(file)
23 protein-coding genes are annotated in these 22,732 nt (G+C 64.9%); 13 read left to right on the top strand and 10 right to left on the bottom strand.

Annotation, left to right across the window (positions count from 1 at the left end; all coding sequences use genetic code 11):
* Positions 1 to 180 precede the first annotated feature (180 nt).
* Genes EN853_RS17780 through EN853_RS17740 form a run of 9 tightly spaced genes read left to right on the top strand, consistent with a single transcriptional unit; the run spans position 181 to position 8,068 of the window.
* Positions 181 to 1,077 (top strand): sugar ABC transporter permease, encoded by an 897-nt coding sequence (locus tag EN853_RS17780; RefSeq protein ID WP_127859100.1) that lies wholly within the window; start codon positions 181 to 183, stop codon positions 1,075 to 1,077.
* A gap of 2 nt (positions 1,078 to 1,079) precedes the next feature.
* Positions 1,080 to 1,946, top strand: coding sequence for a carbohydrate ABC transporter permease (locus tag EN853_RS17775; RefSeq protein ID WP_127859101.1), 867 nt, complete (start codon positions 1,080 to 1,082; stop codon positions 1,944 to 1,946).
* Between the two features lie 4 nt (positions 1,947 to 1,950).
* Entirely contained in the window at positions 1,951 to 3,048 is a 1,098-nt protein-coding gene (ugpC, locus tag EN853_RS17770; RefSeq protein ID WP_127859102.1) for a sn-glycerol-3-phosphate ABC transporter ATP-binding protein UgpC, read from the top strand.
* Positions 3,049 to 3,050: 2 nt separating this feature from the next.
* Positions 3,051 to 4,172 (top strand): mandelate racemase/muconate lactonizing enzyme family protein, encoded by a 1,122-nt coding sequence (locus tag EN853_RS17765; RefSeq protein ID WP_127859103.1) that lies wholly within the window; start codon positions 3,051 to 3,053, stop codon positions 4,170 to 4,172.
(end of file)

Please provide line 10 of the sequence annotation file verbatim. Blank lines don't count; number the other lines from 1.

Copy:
* Positions 3,049 to 3,050: 2 nt separating this feature from the next.